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The rise of regionalization: How suppliers are rethinking supply chains

Jun 02, 2022
Supply chain Manufacturing Automotive

RSM US LLP sponsors the Original Equipment Suppliers Association’s Automotive Supplier Barometer, a quarterly survey of the top executives of OESA’s regular member companies. The survey provides insight into the commercial issues and business environment the industry faces. Each quarter’s survey focuses on a different topic, from planning to production. The following article offers Q2 2022 insights on how auto suppliers are rethinking supply chains.

For decades, auto suppliers and manufacturers of all stripes extended their operational reach across the globe in response to multiple factors—the proliferation of the shipping container, lower labor costs overseas, and manufacturing growth in Asia being some of the most crucial.

But now, more than two years into the pandemic, more and more companies are rethinking their operational strategy as it has become clear that a deeply entrenched global supply chain presents more risk than it used to, and that a regionalized supply chain network may better mitigate the risks facing today’s customers.

Auto suppliers find themselves battling numerous high-profile headwinds, given that semiconductors and rare earth materials used for electric vehicle batteries have been in short supply, presenting both short- and long-term challenges. Businesses should continually assess the changes they need to make to lessen their exposure to the tangled supply chain.

The downside of globalized supply chains

The rise of the shipping container in the mid-1950s helped enable the globalization of trade, especially because of the intermodal nature of these containers. “Around the same time,” an article by supply chain platform company Blume Global explains, “transport manufacturers began building vehicles that could transport these containers. The invention of containerization was one of the main drivers in making global trade cheaper and more efficient.” The Toyota production system’s “just-in-time" approach to manufacturing further drove companies to remove waste in the system, resulting in more efficient, but in some cases less resilient, value chains.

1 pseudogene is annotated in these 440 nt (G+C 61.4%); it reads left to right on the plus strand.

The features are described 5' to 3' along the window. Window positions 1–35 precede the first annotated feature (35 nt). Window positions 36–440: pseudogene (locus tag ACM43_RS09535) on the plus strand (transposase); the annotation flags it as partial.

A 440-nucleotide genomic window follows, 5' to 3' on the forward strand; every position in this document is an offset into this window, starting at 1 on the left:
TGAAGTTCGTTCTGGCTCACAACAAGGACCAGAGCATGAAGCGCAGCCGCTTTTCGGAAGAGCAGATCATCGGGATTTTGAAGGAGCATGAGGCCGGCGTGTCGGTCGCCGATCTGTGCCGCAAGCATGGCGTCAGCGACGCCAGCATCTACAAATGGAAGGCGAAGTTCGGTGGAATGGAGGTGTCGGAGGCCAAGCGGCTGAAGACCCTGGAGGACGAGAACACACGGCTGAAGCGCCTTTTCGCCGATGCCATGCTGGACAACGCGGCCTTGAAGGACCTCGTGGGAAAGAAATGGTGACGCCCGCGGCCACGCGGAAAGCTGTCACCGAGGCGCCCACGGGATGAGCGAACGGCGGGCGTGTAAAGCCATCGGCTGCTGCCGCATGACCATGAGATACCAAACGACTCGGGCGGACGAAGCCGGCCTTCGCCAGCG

Businesses started rethinking their operating models when the Trump administration implemented tariffs on steel and other goods, forcing some firms to change their sourcing or manufacturing strategies. Changes and reassessments have only become more important as the pandemic has worn on.

Now, with demand surging for goods from China and elsewhere, containers themselves have become such a hot commodity that their spot rates globally were “still more than quadruple pre-pandemic levels” as of early May, according to FreightWaves.

40 Foot shipping container spot rates - China to U.S.
Real person consumption expenditures durable goods and services

Pandemic lockdowns and resulting backlogs at ports in Asia, the United States and elsewhere have cast doubt on the viability of the “just-in-time" system and have sent businesses back to embracing some “just-in-case" approaches, keeping more inventory on hand to deal with supply delays. Businesses are also embracing regionalized supply chains to keep inventory closer to the customer.

Addressing inventory issues has been especially crucial given that customers have ramped up their spending on durable goods—and away from services—during the pandemic, with more people shopping online and many restaurants and other service-driven businesses undergoing temporary closures.